I am part of a Facebook-based prayer group sponsored by my church.
And if you know me at all, you know that prayer is one of my favorite things. Ever.
I believe with all my heart that God wants to commune with us through prayer, and I love the relationship I have with Him in it. I cherish the thought that HE is listening. That HE cares. That HE moves in response to our prayers according to His perfect will.
It comforts me to know I am never in a circumstance alone, because the Holy Spirit dwells in me, Jesus is interceding for me, and my Father is just a prayer away.
For these reasons, I can't even imagine being in the place of a dear woman for whom our group is praying right now. Among other troubles she is facing, she has recently been diagnosed with dementia.
She cannot remember things.
Apparently, she can't even pray.
Her daughter posted about it on our Facebook page:
She is a sweet lovely Godly woman - a prayer warrior - and unable to go to war!
I can't even imagine it. Can you?
A woman who has spent the better part of her 85 years fighting the enemy through the power of God in prayer, now cannot even pray for herself. The disease in her brain has robbed her of that ability. I wonder if she has also lost the cognizance to realize that God is with her in the midst of her pain and sickness.
The hopelessness of that scenario breaks my heart.
So I am doing the only thing I know to do.
And I am asking you to join me.
Would you please pray for this woman who cannot pray for herself?
Knowing she lived her life as a prayer warrior, I can only imagine how many people she has brought before the Father in prayer. Now, may we be among the many who carry her to HIM.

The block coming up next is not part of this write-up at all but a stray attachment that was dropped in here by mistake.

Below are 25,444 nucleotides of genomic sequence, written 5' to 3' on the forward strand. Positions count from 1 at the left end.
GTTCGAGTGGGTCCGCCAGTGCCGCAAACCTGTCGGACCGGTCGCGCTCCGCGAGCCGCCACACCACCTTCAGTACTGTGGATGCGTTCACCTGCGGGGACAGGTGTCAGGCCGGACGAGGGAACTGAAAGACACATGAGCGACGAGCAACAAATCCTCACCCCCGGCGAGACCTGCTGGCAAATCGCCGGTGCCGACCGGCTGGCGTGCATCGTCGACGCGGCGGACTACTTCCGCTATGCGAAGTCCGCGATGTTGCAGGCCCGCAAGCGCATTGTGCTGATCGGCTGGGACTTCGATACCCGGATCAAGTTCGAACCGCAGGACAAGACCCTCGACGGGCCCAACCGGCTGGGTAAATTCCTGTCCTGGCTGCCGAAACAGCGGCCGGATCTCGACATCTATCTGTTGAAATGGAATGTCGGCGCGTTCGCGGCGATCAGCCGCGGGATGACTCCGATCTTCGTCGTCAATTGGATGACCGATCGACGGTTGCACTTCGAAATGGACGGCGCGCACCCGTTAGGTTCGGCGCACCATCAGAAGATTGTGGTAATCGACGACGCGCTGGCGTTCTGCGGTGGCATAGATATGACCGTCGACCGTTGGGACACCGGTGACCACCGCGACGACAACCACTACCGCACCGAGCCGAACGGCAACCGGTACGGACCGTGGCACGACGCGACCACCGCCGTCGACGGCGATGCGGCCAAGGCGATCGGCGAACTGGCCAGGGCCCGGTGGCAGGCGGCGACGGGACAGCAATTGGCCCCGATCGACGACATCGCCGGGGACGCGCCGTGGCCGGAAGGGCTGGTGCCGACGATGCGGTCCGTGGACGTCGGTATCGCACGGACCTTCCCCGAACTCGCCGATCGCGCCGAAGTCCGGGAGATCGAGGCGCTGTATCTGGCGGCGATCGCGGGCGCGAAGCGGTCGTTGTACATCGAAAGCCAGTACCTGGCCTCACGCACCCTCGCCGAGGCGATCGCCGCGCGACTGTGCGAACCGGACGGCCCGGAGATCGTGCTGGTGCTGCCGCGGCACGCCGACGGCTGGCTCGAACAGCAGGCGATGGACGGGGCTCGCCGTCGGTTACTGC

Her name is Thelma.
Thank you, friends!
Thursday, April 27, 2017
I am part of a Facebook-based prayer group sponsored by my church.
Tuesday, April 25, 2017
Monday, April 24, 2017
Thursday, April 20, 2017
Have you noticed that your children don't speak the same way you do? As in, it's almost a completely different language. As if you were living in different worlds.And it's so hard to keep up with their changing vernacular. I mean, when I was a kid it seems like all I had to know was "cool". If something was good, it was "cool" and that's about as complicated as it got. But over the past several years my children have gone from calling good things "phat" to "all that" to "the bomb" to "bad" (I don't even know the current correct term...) and I have at times been guilty of using the wrong cool word to call something "cool". *ahem*Then there's the texting lingo, which has often infiltrated our face-to-face communication. One will call out "BRB" when they're leaving the room for a moment, and another will claim the challenge they faced that day was "NBD". But it wasn't until a couple nights ago when I realized just how much that jargon has become a part of who they are.Josh was doing his taxes and had a question about how to fill in a certain blank. The information being sought was identical to that which he had previously entered, so Brian said, "Just type 'same'," and Josh looked at him with a very quizzical stare. He said, "Same?"And Brian replied, "Yes. It's the same information."Josh shook his head and said, "OK. But I feel like that's just like entering 'LOL'."It took me a moment, but then I recalled seeing "same" going back and forth over texting conversations when one person could relate to what another person was saying. And I realized Josh was hearing Brian's instruction in texting lingo, not in adult-who-has-filled-out-hundreds-of-forms language.The scenario honestly made me LOL.
Tuesday, April 18, 2017
1. Don't wait until the last minute.2. Don't misplace your W-2. 3. If you do misplace your W-2, call your manager to get a new copy. 4. If you do #2 without doing #1, since #3 is going to take a while, file for an extension. 5. Don't expect your parents to do #4 for you, if you have not heeded their advice regarding #1. 6. When tax season rolls around again next year, refer to #1. *And by "we" I mean my son(s).